Monday, October 31, 2016


Patient welfare
Vs. AvMed profit

THIS IS ALL ABOUT what I perceive as a way for AvMed to increase its profits at the expense of its subscribers – its raison d’ĂȘtre.

For 2017, AvMed raised the “tier” – the level that determines the subscriber’s copay for a specific prescription – for one of my medications from Tier 2 – copay $7 – to Tier 4 – copay $75. The drug, Fenofibrate, has been on the market for several years and replaced, for me, Omega 3 which, like Finofibrate, AvMed jumped from Tier 2 to Tier 4 for 2016.

Sharon Robison, Manager, AvMed Medicare Member Engagement Center - no address included in her communication – informed me by mail that I could avoid a $75 copay for Fenofibrate by having my Primary Care Physician (PCP) prescribe Gemfibrozil instead. Gemfibrozal is Tier 2; the copay is $7.

I checked with my pharmacy and found out the full retail price for Fenofibrate is LESS THAN the AvMed copay – and that’s sans coupons, discounts, or drug discount cards. We are in the final throes of the 2016 presidential election disaster – no matter who wins, America loses – and my level of skepticism on all things is high; my suspicion is that AvMed is using Fenofibrate as a money maker – over and above what it gets from the government.

My pharmacist told me that Fenofibrate was developed several years ago to supplement Gemfibrozal because the later often was contra-indicated for people taking statins – which I do. Ms. Robison’s missive failed to apprise me of that little fact.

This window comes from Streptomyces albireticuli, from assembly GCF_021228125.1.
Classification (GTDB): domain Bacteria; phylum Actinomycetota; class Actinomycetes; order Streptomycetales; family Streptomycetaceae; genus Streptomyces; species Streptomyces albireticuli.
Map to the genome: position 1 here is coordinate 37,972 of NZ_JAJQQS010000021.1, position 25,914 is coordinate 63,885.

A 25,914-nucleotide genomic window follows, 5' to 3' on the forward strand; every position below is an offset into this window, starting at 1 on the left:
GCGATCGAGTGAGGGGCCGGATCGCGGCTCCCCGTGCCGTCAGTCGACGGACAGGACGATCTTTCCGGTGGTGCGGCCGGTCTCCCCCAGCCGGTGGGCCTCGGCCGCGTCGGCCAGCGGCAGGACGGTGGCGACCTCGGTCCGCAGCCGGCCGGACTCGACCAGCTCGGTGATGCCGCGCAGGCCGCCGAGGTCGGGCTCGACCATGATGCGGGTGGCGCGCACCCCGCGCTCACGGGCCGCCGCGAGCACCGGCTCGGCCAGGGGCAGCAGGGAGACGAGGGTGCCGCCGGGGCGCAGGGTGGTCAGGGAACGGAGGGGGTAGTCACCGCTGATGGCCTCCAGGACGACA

According to the National Institutes of Health (NIH),

    Compared with gemfibrozil, fenofibrate produced significantly greater reductions in total cholesterol, LDL, and triglycerides and significantly greater increases in HDL. These changes were evident in patients receiving and not receiving concomitant statin therapy.

Between my pharmacist and the NIH, there appears no medical advantage for the patient to switch from fenofibrate to gemfibrozil; indeed this would be a step back.

It is interesting that of the several companies in the area that offer Medicare Advantage plans, one plan, HealthSun, rates Fenofibrate as a Tier 1; i.e., $0 copay. Others listed it as Tier 2 or Tier 3; only AvMed listed it in the $75 copay tier. AvMed’s copay was the same if the drug is purchased from a local pharmacy or via AvMed’s mail order partner.

The Center for Medicare and Medicaid Services generally sets guidelines for Medicare programs (which explains why most Advantage plans look pretty much alike). It apparently allows program owners, e.g., AvMed, Humana, and United Healthcare, flexibility with charges, most noticeably in re hospital stays and, to my chagrin, pharmacy copays.

There was a time when access to “my” specialists was critical, but that time has passed. I now can, albeit reluctantly, deal with PCP capitation.

Medicare programs are highly competitive. I can’t understand why AvMed would shoot itself in the wallet by what appears to be price gouging. I don’t sit in the AvMed board room so I’m not privy to management’s decision making processes, but if appearances count for anything . . .

Sunday, October 30, 2016


Aluminum casings
Expand to fill
Cylinder’s chambers

MY #1 SON, THE COP, and I went to the range the other day. It was my first chance to try out my Taurus 605 wheel gun.

I had a box of .38s for the paper target and five rounds of Liberty Civil Defense aluminum-case .357 magnums. My son brought along his .40 service weapon and a .45 ACP pistol.

“ACP” for those not already “in the know” stands for “Automatic Colt Pistol,” a/k/a semi-automatic. .45 wheel guns normally fire .45 Long Colt ammunition, although now there is a moon clip adaptor to allow wheel guns to fire the less expensive, more commonly available .45 ACP ammunition.